Gordon, McGhee in senior HOF

Published 4:47 pm Tuesday, August 30, 2022

Two Atmore residents were inducted into the Alabama Senior Citizens Hall of Fame Class of 2022 during a ceremony in Montgomery on Aug. 21.

Gordon

Ann Gordon and Mal McGhee join inductees including Johnny Crear of Selma; James Harris of Wedowee; Gwendolyn Howard of Gordon; Albert Kirkland of Dothan, Andrew Onderdonk of Chatom; Col. Shirley Rogers of Tuskegee; Dr. David Thrasher of Montgomery; and George Anthony Yarbrough of Prattville in the class.

In addition to the inductees, other seniors were recognized for contributions and service to their communities.

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Gordon has been an active realtor for more than 45 years, and volunteers in the Atmore community and church, where she focuses on service for senior adults and others in need.

She piloted a program for a national homebuilder to meet the needs of physically impaired individuals by providing adequate housing adapted for their needs.

Gordon provides Thanksgiving and Christmas baskets for senior adults, has stored furniture for flood victims and has donated cars, property and money.

Gordon not only gives resources; she gives her time. She has served on the local volunteer fire department board of directors; serves on the Atmore Community Foundation Advisory Committee; has served on the board of Peacock Enterprises, Peacock Pavers, and Enhance Architectural Products; and has volunteered with the adult literacy program.

McGhee is a member of the Poarch Creek Indians and has spent his life working in his community. He has served on the Tribal Council for many years in various positions, and was a captain with the Poarch Community Fire Department, where he served for more than 20 years.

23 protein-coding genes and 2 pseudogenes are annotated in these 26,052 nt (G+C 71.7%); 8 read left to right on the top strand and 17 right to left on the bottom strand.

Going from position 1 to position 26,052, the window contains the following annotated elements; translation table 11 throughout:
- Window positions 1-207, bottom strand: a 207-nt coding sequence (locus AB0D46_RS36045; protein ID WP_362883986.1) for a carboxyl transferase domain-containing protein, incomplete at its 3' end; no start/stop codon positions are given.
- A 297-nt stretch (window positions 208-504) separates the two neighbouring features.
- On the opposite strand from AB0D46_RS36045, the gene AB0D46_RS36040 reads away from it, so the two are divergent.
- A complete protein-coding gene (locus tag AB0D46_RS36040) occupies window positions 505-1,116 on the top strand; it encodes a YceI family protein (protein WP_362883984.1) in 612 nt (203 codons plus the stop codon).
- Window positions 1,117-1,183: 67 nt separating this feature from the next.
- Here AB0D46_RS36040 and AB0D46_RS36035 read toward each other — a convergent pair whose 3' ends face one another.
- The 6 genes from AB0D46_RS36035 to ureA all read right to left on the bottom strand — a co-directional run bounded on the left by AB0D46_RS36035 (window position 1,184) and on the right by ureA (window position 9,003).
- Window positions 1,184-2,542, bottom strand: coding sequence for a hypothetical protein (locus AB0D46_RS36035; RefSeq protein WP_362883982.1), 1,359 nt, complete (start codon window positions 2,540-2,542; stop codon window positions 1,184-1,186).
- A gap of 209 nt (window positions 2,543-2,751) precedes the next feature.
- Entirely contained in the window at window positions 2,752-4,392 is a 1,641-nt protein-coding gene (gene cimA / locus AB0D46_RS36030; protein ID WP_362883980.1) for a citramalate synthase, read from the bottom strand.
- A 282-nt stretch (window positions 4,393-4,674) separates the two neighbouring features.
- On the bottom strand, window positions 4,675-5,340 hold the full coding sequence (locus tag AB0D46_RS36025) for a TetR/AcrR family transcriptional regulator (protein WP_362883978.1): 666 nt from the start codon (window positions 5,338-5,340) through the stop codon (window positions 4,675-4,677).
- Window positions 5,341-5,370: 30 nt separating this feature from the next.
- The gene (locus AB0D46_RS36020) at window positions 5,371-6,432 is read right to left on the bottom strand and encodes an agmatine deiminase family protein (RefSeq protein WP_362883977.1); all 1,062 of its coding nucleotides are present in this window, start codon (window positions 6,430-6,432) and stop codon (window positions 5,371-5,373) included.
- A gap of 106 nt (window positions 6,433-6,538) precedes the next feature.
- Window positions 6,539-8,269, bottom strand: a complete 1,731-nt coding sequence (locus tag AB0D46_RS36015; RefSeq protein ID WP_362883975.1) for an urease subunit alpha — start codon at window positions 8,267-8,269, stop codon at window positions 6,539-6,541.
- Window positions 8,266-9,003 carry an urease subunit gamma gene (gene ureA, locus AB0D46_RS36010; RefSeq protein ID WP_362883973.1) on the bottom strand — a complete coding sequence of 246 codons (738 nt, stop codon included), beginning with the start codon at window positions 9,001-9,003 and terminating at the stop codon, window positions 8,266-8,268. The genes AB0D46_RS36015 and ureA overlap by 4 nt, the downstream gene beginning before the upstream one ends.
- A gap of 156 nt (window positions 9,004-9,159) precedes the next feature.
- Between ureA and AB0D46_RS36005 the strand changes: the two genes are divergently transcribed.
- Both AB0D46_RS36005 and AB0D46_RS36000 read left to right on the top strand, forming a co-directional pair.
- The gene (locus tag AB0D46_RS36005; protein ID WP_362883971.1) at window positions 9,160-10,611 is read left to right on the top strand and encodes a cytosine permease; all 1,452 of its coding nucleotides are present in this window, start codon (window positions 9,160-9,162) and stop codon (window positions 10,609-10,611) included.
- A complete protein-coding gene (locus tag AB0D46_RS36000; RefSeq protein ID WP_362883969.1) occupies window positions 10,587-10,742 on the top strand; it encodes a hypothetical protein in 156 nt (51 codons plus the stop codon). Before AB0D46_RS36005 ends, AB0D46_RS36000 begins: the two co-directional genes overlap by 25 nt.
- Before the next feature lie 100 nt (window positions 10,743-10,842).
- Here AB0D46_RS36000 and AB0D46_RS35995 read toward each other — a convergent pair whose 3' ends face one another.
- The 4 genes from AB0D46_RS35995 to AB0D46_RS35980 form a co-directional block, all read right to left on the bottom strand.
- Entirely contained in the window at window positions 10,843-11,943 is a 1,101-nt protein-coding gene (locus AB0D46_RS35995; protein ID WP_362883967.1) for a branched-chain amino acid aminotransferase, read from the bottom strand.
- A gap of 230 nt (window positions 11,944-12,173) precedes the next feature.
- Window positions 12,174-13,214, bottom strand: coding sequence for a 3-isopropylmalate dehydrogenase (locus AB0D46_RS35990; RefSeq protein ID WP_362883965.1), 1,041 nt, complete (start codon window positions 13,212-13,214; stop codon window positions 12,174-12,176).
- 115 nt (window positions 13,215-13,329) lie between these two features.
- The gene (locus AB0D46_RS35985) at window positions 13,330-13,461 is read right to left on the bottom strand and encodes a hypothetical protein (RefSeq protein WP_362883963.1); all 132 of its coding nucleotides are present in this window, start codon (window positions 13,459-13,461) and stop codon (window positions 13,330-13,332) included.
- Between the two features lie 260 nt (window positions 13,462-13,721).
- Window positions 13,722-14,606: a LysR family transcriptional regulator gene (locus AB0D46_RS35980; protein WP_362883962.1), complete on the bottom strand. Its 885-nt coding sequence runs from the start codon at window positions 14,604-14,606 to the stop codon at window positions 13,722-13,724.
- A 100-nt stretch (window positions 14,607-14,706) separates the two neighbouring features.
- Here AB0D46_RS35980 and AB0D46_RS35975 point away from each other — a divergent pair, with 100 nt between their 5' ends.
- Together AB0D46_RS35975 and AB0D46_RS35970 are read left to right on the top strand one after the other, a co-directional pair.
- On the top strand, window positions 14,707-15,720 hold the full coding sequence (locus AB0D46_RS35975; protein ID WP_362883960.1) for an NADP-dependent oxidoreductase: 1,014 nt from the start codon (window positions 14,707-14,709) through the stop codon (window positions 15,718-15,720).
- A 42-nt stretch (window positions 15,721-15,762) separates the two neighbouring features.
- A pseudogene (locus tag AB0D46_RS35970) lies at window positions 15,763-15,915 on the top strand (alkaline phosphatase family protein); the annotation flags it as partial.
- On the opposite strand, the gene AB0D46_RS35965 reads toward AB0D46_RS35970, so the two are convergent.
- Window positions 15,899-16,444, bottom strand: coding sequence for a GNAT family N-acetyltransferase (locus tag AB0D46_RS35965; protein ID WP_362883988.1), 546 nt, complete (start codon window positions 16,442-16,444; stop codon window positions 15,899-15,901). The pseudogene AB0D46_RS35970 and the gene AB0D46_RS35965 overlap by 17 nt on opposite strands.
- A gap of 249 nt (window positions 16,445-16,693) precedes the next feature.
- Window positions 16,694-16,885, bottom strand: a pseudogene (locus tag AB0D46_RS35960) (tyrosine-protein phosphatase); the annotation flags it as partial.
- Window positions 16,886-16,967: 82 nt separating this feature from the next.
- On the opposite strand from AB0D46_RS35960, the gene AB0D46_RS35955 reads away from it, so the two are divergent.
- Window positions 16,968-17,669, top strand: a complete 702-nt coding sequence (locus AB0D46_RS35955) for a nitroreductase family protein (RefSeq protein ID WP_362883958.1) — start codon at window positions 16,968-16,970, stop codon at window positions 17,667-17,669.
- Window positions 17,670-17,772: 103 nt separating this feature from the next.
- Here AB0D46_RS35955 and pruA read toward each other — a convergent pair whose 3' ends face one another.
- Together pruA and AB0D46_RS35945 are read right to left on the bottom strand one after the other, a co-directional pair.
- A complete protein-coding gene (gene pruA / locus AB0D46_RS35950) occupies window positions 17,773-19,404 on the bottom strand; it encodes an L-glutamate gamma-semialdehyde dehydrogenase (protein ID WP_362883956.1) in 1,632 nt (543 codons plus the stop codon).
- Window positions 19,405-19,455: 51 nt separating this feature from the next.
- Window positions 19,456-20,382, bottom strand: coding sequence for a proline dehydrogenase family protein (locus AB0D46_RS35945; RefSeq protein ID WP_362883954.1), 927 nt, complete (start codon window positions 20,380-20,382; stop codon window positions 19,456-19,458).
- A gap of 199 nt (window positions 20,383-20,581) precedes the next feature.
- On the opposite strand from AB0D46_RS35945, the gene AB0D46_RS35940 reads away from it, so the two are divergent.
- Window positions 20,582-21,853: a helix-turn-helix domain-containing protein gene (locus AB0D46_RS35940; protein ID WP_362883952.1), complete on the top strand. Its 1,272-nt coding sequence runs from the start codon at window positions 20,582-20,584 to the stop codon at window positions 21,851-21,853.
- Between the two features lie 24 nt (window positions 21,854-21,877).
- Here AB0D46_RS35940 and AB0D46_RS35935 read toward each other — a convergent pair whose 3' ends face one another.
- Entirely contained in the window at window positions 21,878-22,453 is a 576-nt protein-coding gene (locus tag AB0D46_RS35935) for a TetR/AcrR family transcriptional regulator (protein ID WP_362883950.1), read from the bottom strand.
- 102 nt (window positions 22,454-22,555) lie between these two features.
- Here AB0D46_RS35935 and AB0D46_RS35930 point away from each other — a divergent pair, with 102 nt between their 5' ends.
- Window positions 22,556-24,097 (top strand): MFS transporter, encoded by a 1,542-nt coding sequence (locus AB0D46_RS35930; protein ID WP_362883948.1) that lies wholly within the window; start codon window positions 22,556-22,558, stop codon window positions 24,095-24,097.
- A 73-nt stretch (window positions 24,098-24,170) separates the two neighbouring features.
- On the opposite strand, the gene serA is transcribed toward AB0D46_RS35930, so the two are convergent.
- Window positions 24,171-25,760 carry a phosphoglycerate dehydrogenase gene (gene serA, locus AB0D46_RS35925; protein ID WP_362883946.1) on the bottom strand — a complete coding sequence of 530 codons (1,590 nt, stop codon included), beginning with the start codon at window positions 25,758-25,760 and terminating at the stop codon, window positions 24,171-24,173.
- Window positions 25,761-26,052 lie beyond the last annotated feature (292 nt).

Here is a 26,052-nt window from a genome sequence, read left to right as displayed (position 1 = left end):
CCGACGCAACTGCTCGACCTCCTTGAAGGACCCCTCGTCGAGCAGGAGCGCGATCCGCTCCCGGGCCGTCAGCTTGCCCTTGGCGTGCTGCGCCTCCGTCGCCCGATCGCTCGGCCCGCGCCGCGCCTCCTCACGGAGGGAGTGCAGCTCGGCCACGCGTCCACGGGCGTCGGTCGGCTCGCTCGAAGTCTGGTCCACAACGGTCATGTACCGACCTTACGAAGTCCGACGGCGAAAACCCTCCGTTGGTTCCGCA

Over the years, McGhee has volunteered with many Tribal and non-Tribal organizations including the council, his local church, the Rotary Club, local and state leadership groups and recreational programs.

McGhee’s contributions have helped his Tribal community prosper. Because of his leadership and commitment Tribal seniors are well cared for with health care facilities, a senior housing village, senior food programs, vegetable garden program, arts and crafts, transportation, and a supplemental financial program.

Special awards were presented to 19 senior citizens for outstanding service in other categories, including Lifetime Achievement, Community Service, Military, Religion, Government and Volunteerism. Twenty-two couples who have been married 65 years or more, and 22 individuals who are 100 years old or older, were also recognized during the program.

“This is the one major event in Alabama each year where individuals are formally honored and recognized for their selfless advocacy and dedication to serving older adults in their community,” said Jean Brown, Commissioner of the Alabama Department of Senior Services. “We are proud to celebrate the achievements of the Alabamians selected for the Senior Citizens Hall of Fame awards.”

Those honored in the Hall of Fame ceremony were nominated by members of their community and chosen by the Senior Citizens Hall of Fame Selection Committee. The Hall of Fame was created by the Alabama Legislature in 1983 to honor and recognize Alabamians aged 60 and older for their outstanding contributions to the lives of older Americans.

Gordon and McGhee were nominated by Charlotte Boyle.